Road accidents kill more people than terrorism: Murad Saeed

Accidents will cost the economy $11bn in 2020
Jan 04, 2020
RAWALPINDI: Oct18 –A view of massive traffic jam as due to VVIP Movement on Murree Road Faizabad. ONLINE PHOTO by Waseem Khan
Pic18-055 RAWALPINDI: Oct18 –A view of massive traffic jam as due to VVIP Movement on Murree Road Faizabad. ONLINE PHOTO by Waseem Khan

The traffic violation fines on national highways and motorways were revised to decrease the number of road accidents said Federal Minister for Communications Murad Saeed on Friday.

The objective of this revision was to promote a culture of responsible driving and maximise the safety of commuters on the national road network, he added. Road traffic accidents have killed more people in the country than terrorism, the federal minister said.

“More than 27,500 people were killed in road mishaps in Pakistan during 2016, that was almost three times greater than the number of combined deaths in terrorism, 956, and homicide, 8,516 for the corresponding year,” he said, citing the World Health Organisation data.

Road traffic accidents were a major cause behind the death of young people, he added. For the first time, the government had formulated the Road Safety Policy to meet the targets set under the Sustainable Development Goals and the UN 2030 Global Road Safety Performance.

He said the economic cost of road traffic accidents in middle-income countries was estimated to be as high as five percent of the GDP.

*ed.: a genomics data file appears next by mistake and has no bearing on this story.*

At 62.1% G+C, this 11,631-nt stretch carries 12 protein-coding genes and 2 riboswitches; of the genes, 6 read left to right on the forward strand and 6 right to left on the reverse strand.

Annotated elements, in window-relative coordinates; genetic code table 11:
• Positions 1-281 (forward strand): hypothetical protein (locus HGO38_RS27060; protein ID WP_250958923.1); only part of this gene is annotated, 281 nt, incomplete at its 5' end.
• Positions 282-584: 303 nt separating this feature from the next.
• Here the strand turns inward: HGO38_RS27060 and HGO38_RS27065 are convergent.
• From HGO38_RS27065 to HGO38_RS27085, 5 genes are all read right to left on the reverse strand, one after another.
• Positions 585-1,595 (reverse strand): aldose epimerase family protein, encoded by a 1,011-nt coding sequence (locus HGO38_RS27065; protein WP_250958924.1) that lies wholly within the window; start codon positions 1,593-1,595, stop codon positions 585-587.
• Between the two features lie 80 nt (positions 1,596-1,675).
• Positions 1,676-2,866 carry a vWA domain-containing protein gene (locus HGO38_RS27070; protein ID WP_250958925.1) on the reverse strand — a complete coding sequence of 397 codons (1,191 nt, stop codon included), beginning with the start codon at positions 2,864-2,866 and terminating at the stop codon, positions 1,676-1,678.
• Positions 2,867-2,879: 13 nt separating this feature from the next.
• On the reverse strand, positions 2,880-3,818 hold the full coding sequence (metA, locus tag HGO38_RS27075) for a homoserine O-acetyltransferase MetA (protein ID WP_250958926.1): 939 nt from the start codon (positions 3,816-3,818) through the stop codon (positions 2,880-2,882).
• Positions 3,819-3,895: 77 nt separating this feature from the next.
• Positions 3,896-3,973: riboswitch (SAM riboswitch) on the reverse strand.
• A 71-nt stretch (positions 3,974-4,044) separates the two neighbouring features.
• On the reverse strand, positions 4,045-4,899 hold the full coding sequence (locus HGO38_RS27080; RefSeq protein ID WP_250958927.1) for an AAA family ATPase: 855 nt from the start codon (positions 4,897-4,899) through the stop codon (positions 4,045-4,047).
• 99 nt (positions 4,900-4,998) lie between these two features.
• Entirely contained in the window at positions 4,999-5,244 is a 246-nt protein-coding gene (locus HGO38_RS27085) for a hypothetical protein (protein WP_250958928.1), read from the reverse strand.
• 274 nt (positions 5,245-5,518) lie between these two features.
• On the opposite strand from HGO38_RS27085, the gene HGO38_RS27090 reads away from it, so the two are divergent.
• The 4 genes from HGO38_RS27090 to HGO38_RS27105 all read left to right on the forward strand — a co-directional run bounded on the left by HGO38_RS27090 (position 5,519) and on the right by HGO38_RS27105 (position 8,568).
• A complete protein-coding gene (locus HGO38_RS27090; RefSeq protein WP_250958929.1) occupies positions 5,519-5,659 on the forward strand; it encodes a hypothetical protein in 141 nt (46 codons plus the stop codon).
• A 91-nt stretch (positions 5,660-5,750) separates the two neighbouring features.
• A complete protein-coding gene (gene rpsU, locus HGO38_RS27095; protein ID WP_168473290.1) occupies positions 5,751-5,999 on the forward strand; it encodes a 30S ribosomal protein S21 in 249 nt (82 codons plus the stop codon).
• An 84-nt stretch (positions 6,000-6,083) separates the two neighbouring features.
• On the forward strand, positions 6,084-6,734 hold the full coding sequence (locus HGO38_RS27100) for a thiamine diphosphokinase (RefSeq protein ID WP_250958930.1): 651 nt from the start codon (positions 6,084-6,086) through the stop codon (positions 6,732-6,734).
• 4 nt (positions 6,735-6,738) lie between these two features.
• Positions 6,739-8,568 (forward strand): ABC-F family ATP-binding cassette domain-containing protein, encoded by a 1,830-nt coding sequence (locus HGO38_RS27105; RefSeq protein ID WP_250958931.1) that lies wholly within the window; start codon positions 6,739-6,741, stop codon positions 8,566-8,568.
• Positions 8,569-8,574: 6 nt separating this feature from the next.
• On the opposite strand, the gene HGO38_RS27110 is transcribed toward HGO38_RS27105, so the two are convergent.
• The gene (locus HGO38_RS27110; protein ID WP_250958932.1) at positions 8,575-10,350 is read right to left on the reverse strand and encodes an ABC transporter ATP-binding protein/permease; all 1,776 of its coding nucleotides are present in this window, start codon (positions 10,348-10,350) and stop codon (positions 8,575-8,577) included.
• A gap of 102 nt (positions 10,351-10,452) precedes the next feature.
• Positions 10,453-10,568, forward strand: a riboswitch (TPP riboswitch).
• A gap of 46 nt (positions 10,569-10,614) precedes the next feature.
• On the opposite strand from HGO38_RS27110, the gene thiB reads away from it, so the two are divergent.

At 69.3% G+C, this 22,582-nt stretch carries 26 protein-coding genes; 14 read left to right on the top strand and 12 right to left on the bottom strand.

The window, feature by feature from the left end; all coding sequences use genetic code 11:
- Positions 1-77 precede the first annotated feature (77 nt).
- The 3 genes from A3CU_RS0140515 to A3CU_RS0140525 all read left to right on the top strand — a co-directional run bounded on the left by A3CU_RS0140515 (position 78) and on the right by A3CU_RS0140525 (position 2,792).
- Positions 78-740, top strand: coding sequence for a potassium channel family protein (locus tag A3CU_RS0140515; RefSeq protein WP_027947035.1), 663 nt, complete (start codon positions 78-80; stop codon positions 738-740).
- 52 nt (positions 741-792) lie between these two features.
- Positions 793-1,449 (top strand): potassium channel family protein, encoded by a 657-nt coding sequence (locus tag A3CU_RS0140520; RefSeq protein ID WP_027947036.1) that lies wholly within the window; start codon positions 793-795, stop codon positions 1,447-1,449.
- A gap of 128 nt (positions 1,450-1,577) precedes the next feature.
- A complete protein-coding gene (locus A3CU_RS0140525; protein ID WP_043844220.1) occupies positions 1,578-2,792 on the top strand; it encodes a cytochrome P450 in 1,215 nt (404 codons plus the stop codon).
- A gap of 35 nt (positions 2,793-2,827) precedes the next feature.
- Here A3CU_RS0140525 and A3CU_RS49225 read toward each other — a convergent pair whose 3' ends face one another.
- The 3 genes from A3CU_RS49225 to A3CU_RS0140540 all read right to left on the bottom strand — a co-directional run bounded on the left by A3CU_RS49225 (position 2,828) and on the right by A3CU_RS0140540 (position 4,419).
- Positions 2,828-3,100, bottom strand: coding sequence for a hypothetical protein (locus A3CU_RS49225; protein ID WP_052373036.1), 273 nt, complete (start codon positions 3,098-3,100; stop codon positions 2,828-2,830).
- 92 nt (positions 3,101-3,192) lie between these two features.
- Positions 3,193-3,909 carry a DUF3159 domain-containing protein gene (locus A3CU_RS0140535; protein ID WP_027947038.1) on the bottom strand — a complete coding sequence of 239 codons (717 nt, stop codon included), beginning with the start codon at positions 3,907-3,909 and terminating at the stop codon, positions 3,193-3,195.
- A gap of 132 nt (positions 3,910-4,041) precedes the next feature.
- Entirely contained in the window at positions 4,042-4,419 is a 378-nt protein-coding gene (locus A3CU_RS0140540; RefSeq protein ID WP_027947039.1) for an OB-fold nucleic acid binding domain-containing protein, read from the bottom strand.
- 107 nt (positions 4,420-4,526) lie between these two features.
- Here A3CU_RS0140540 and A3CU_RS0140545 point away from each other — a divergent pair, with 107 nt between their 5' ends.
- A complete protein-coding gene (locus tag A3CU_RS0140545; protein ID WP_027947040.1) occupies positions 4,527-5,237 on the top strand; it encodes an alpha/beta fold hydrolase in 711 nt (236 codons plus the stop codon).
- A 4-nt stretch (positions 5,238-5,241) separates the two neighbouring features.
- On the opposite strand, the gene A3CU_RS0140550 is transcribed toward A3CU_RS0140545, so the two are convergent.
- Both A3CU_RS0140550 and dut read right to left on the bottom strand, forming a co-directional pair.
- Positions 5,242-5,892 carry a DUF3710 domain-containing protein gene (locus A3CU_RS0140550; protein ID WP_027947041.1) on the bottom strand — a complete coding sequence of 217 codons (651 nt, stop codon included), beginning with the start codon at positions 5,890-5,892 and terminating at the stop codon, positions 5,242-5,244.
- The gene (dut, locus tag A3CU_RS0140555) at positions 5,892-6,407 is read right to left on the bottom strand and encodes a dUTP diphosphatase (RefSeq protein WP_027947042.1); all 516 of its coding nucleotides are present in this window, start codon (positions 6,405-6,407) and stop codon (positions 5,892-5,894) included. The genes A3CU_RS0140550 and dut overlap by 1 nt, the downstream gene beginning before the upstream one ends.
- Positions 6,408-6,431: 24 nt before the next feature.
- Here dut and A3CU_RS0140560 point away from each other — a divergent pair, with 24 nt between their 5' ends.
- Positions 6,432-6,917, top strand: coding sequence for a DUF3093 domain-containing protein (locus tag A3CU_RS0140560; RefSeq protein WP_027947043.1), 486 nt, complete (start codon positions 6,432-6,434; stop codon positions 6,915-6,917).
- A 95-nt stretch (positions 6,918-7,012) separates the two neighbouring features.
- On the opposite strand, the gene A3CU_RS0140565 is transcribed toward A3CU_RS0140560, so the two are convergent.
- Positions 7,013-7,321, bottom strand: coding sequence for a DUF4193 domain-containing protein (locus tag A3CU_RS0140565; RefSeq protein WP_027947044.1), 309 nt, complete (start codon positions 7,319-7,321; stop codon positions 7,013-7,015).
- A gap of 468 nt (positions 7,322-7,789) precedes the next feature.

Murad Saeed said Pakistan’s GDP was projected to increase to $360 billion in 2020 and based on a conservative cost of three percent of GDP, road traffic crashes could cost the Pakistan economy about $11 billion in 2020.

He said a quick glance at the cross-country comparison for fine rates indicates that Pakistan was amongst the few countries where the fines for traffic violations were the least, even after the revision.

In case of over speeding, he said the amount of fine in Pakistan was Rs2,500 whereas it is £1,000 (Rs202,747) in England, 300 to 3,000 dirhams (Rs12,653 to 126,527) in the United Arab Emirates and between 300 and 2,000 riyals (Rs12,391 to 82,604) in Saudi Arabia.

Similarly, Murad Saeed said the fine rate for driving without a licence in Pakistan was Rs5,000, whereas it was £1,000 (Rs202,747) in England, 400-500 dirhams (Rs16,870 to 21,088) in the UAE, and 150-300 riyals (Rs6,195 to 12,391) in Saudi Arabia.

He said one of the major indicators for sustainable development was responsible and compliant behaviour of drivers which was ensured through strict enforcement. He hoped that after the implementation of the increased fines on violations, 50% of accidents would decrease.

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